Will Noises be a Problem?

There is little worse than buying your dream home, then finding out that you can constantly hear your new neighbours through the walls or distracting road noises at night time. Perhaps the stairs are squeaky or nearby church bells ring once an hour. Where you can, view the property at different times of day to see what kinds of noises there are around the property, and carefully consider if you could live with those which are unavoidable.

Take a Tour of the Neighbourhood

Go for a drive or take a walk around the neighbourhood to see whether you feel positively about the area and the other people living in it. By looking both during the day and night, you can gauge aspects of noise pollution, general cleanliness, local amenities and see whether you feel an overall positive vibe!

Paperwork

Relevant documents may include the property’s energy performance certificate, a home report and planning permission for any work completed. Where you can, see what kinds of guarantees the current property owner has for any work carried out on the house whilst they have lived in it.

Go back for a second viewing

When you come across a property which you really like and are considering purchasing, one viewing is simply not enough. Your first viewing can be overwhelming and you may not notice certain details whilst you are busy admiring the room sizes and new bathroom suite. It is vitals that you go home and sleep on what you have seen, weigh up the pros and cons and follow up on any enquiries which you made during your first viewing. Then, go back for a second viewing with all of this in mind. You may feel differently when you return, and you may pick up on some elements which you hadn’t noticed before. Consider bringing along a friend or family member who can remain objective for you, especially if you happen to know somebody who is knowledgeable about properties, and can pick up on any important factors which you would not otherwise consider. By returning for multiple viewings, you can feel more secure in your decision.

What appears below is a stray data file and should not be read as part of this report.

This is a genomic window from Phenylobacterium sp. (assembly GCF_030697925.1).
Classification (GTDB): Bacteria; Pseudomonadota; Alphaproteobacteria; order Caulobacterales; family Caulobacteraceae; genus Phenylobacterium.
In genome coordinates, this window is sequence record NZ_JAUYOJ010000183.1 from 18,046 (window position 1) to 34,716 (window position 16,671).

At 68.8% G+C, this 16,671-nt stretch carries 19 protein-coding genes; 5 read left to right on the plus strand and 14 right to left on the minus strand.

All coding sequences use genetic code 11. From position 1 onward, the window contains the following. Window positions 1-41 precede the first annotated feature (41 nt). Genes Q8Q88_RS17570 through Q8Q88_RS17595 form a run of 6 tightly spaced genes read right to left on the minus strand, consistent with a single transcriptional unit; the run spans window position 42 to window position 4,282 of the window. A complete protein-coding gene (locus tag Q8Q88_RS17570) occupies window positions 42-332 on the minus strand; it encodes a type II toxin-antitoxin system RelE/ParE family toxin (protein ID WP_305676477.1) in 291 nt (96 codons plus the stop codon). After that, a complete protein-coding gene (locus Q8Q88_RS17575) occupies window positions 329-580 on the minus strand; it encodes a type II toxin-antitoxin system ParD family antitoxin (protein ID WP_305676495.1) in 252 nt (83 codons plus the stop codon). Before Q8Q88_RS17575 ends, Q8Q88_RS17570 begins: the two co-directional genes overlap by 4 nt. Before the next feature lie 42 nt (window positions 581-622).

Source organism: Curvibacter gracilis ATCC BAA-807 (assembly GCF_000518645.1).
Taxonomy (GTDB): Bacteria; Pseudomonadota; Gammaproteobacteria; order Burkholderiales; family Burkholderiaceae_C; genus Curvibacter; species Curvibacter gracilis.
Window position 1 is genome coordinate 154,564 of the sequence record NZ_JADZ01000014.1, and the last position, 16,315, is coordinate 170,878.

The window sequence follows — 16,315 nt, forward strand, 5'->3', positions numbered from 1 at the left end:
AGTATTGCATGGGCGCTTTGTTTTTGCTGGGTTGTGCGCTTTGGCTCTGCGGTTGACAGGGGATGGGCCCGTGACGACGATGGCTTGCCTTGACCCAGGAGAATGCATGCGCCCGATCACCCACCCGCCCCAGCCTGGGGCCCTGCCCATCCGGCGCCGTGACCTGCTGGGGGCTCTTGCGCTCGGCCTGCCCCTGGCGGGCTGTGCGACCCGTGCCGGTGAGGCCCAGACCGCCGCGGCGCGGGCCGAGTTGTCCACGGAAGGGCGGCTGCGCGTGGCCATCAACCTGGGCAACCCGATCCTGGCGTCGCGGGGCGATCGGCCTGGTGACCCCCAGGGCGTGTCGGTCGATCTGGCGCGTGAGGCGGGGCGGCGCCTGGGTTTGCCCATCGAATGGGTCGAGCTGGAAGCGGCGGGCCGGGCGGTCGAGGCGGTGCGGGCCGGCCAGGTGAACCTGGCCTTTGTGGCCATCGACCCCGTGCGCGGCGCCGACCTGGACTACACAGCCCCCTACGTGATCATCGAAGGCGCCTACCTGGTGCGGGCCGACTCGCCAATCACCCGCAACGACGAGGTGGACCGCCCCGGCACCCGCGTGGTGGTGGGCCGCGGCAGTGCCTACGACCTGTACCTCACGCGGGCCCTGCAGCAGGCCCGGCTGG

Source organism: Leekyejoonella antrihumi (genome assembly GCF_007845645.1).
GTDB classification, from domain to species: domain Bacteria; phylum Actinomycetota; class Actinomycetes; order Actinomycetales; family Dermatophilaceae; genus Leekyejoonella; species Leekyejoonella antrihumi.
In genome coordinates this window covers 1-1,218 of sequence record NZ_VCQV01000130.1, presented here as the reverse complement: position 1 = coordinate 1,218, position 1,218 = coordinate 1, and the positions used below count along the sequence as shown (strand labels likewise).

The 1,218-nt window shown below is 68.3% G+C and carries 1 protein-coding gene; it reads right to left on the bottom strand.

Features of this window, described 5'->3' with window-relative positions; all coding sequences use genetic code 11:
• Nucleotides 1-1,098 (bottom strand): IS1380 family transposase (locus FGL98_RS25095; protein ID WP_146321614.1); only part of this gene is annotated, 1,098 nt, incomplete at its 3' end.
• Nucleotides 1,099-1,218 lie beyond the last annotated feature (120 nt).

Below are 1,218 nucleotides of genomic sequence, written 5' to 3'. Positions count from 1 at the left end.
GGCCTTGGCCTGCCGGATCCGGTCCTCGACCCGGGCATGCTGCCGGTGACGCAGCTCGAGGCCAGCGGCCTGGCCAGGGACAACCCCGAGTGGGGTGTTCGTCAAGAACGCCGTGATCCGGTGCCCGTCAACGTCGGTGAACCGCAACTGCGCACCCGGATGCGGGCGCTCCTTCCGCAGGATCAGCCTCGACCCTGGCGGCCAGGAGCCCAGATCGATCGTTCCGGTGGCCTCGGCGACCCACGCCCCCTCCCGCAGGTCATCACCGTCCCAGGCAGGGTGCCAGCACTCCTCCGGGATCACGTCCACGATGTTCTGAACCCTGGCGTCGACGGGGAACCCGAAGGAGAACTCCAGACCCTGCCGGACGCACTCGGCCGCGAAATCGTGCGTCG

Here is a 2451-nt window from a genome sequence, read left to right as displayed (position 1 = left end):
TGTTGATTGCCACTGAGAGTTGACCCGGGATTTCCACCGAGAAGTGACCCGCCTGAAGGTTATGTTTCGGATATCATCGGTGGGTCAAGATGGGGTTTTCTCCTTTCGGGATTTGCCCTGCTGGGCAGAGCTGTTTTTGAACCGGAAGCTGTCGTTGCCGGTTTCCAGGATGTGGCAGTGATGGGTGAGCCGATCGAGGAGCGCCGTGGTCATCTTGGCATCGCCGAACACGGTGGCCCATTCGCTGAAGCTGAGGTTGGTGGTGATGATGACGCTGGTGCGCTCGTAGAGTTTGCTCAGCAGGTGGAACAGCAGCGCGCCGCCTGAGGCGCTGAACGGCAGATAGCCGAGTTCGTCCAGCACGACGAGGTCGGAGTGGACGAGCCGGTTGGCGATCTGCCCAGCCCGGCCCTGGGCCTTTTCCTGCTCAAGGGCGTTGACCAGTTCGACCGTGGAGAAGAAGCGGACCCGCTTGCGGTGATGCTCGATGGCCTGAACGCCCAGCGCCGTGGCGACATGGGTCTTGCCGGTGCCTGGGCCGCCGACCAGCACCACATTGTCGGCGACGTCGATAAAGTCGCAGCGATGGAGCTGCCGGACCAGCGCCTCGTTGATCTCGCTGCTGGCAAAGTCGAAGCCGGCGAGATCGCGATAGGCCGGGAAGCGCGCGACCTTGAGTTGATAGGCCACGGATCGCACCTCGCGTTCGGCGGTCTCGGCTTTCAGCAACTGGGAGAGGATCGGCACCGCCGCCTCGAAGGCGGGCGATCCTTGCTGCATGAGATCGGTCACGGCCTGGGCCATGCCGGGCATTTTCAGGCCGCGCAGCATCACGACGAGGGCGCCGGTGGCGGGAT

When it comes to purchasing a property, it is vital that you have a checklist, not only of the features which you’ve always dreamed of having in your next home, but also of the practical elements which need to be considered. Keep your eyes peeled for any damage, noises or general maintenance issues which you would have to contend with. Remember, the most important thing to consider when purchasing a property is its condition. So, try not to rush ahead on submitting an offer until you are certain that you are putting your money into a quality home which will suit all your needs.